Punishment After Acquittal

By David Solan, Prisoner of War in America

Criminal jurisprudence in America, in theory, revolves around the right of an accused to a jury trial. This right not only permeates the many safeguards controlling how a criminal case is presented to a jury, but it is also enshrined twice in our Constitution:

Article III, g 2, clause 3, and the Sixth Amendment (and it is also inferred in the Seventh Amendment).

While many would admit that criminal trials now in America are far from the ideal, most believe that at least one last dream remains rock-solid: if you are ever accused of a crime and your jury returns a verdict of not guilty, then the trial, and the jeopardy, and the sentencing, and, above all, the punishment, are all over for you. As the law used to say, you may "go hence sine die", which meant that you were free to go without any day scheduled for your reappearance before the court. It is simply no longer true.

In America's current madness to prosecute the war on crime, the latest victim has become the principle of no criminal punishment after acquittal. The Supreme Court of the United States, in a summary 7-1-1 decision, handed down this ruling on January 6, 1997 [U. S. v. Watts, 519 U.S. 148, 136 L Ed 2d 554, 117 S Ct 633 (1997)], stating that a defendant acquitted by a jury of a certain charge at a fair and legal trial could nevertheless be subsequently punished on the basis of the crime associated with that charge by a judge at a sentencing hearing involving a completely separate charge at any time in the future. The judge, at this second bite of the apple against the defendant, is, according to the Supreme Court, only "using acquitted conduct in sentencing", but not "sentencing for acquitted conduct", though, of course, in practice, there exists no difference between the two phrases.

Federal courts have used such word play since at least 1986, and this Watts decision was the final nail in the coffin of trial by jury in America. Right now, thousands of souls are languishing in prison in the U.S. serving sentences partially determined on the basis of crimes of which they were clearly, consistently, and unanimously acquitted by a jury of their peers.

How do the legal authorities justify this? The jury found the defendant not guilty of the first crime only after it had determined that the government had failed at trial to meet its beyond-a-reasonable-doubt burden of proof. The judge at sentencing for the second offense, merely determins that the government, for that first crime, did not fail to meet a lower preponderance-of-the-evidence burden of proof. This allows the judge to sentence the defendant on the offense he was found not guilty. Simple, isn't it?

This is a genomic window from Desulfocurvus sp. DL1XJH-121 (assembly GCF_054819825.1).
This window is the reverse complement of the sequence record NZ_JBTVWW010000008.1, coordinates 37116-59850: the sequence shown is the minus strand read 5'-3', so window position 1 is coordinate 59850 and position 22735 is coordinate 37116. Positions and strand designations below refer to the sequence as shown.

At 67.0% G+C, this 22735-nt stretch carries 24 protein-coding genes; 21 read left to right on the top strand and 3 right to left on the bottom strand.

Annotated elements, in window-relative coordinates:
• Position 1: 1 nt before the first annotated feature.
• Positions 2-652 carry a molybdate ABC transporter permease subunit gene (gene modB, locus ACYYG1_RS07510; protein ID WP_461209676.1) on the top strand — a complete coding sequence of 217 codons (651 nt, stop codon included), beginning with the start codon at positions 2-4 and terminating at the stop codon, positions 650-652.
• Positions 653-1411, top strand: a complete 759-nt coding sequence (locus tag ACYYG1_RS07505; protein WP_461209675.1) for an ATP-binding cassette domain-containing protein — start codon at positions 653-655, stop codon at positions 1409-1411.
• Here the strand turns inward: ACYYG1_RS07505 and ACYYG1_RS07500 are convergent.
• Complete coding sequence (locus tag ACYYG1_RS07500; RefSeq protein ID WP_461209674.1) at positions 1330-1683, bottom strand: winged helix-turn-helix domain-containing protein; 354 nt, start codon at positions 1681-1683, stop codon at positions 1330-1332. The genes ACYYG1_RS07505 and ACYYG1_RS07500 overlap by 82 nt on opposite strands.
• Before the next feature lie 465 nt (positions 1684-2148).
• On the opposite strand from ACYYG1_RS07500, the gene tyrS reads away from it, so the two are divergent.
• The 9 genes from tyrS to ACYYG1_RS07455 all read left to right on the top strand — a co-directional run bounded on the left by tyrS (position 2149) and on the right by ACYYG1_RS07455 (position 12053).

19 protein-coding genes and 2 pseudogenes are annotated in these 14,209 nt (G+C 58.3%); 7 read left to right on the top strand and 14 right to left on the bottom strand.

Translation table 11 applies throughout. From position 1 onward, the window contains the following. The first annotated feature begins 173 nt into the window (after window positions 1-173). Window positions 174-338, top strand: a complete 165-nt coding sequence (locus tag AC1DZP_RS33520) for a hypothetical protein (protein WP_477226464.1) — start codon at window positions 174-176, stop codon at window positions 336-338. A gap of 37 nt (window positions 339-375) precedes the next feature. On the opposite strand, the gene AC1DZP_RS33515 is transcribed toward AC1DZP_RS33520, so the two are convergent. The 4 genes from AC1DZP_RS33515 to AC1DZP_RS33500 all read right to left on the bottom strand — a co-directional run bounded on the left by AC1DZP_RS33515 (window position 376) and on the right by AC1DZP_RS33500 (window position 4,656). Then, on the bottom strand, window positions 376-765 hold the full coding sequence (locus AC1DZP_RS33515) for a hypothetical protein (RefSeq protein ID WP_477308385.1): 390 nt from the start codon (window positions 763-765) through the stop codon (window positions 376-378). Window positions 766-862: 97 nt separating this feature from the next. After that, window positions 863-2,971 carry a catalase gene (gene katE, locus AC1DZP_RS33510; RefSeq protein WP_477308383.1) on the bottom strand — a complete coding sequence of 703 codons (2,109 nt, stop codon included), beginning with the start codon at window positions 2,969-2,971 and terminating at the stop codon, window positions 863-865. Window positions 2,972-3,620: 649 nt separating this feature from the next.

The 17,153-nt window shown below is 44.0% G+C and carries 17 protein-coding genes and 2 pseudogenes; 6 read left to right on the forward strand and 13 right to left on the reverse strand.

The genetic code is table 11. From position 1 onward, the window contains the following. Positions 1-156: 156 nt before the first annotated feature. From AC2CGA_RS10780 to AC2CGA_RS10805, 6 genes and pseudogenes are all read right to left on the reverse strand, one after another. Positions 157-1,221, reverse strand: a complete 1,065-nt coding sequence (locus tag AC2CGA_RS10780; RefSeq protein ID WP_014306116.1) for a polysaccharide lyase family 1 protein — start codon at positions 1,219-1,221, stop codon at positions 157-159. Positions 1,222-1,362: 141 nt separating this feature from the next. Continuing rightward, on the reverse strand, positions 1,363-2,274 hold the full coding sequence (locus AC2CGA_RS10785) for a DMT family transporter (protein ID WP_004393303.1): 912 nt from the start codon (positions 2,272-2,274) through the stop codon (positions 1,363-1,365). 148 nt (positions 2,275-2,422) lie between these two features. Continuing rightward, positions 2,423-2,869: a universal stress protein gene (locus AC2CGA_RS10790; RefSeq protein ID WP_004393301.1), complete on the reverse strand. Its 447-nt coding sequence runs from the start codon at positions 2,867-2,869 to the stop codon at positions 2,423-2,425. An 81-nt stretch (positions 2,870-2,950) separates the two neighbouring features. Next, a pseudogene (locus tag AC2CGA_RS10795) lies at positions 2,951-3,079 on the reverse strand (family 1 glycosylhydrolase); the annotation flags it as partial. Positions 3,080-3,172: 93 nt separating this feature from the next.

What did the authorities forget in this reasoning? That the Constitution is not a document forbidding logical conflicts in government, but rather one making allowances for such illogicality in our leaders by forbidding too much power in government. Our founding fathers understood that throughout recorded history the main enemy of human rights has never been private criminals, but rather public governments, and the officials they appoint. They had the foresight to know it would be preferable to have trial by jury rather than trial by government-appointed judge, because it was the judges who had to be checked.

Punishment after acquittal represents a constitutional travesty. The most obvious conflict is with the Double Jeopardy Clause of the Fifth Amendment, which forbids putting a person accused of criminal conduct twice in jeopardy for the same offense. "Jeopardy" means being in harm's way. So if the Fifth Amendment says you cannot be put in harm's way again after a trial followed by an acquittal, then, with greater logical force, it certainly also says that you cannot actually be harmed after an acquittal as well.

The rule against placing an individual twice in jeopardy for an alleged offense goes back at least to ancient Rome, which had the saying: "Nemo debet bis vexari pro una et eadem causa" or "No man ought to be twice troubled for one and the same cause." This was one of the few legal rights recognized by the Christian fathers throughout the Dark and Middle Ages, where a Church canon from the ninth century stated: "Not even God judges twice for the same act." Maybe God doesn't, but federal judges in America can and do; and, in allowing them to do so, the Supreme Court has taken America into a blackness which makes even the Dark Ages look sunlit by comparison.

The Watts decision of the Supreme Court is an open invitation to a police state in America. It does not deserve the respect of any judge who believes in the oath he took to support the Constitution, and needs to be overturned as urgently as the Dred Scott decision of that same court needed to be overturned in 1857. The private crime rate may be going down, but the public crime rate is going through the roof. The highest court in the land should not sanction the crime wave perpetrated by the government against those judged innocent under the law.